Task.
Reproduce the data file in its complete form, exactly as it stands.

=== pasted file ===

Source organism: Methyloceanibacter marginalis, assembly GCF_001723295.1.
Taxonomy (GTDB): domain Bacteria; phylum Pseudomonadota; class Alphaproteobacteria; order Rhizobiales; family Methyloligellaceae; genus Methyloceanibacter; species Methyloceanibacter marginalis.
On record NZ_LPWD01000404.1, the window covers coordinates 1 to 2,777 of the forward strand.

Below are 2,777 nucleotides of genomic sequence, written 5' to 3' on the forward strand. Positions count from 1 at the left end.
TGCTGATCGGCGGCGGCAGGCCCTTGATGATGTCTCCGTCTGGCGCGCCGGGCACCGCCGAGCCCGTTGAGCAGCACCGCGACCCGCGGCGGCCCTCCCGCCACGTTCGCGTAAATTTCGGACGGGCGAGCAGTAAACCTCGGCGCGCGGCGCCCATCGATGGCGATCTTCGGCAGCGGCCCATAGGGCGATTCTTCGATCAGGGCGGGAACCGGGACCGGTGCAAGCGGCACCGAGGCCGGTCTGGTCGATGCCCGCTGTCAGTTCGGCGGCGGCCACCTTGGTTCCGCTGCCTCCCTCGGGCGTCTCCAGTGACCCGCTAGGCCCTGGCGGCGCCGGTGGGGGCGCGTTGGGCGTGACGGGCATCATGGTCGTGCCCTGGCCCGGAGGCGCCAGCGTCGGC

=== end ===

Source organism: Methyloceanibacter marginalis, assembly GCF_001723295.1.
Taxonomy (GTDB): domain Bacteria; phylum Pseudomonadota; class Alphaproteobacteria; order Rhizobiales; family Methyloligellaceae; genus Methyloceanibacter; species Methyloceanibacter marginalis.
On record NZ_LPWD01000404.1, the window covers coordinates 1 to 2,777 of the forward strand.

Below are 2,777 nucleotides of genomic sequence, written 5' to 3' on the forward strand. Positions count from 1 at the left end.
TGCTGATCGGCGGCGGCAGGCCCTTGATGATGTCTCCGTCTGGCGCGCCGGGCACCGCCGAGCCCGTTGAGCAGCACCGCGACCCGCGGCGGCCCTCCCGCCACGTTCGCGTAAATTTCGGACGGGCGAGCAGTAAACCTCGGCGCGCGGCGCCCATCGATGGCGATCTTCGGCAGCGGCCCATAGGGCGATTCTTCGATCAGGGCGGGAACCGGGACCGGTGCAAGCGGCACCGAGGCCGGTCTGGTCGATGCCCGCTGTCAGTTCGGCGGCGGCCACCTTGGTTCCGCTGCCTCCCTCGGGCGTCTCCAGTGACCCGCTAGGCCCTGGCGGCGCCGGTGGGGGCGCGTTGGGCGTGACGGGCATCATGGTCGTGCCCTGGCCCGGAGGCGCCAGCGTCGGC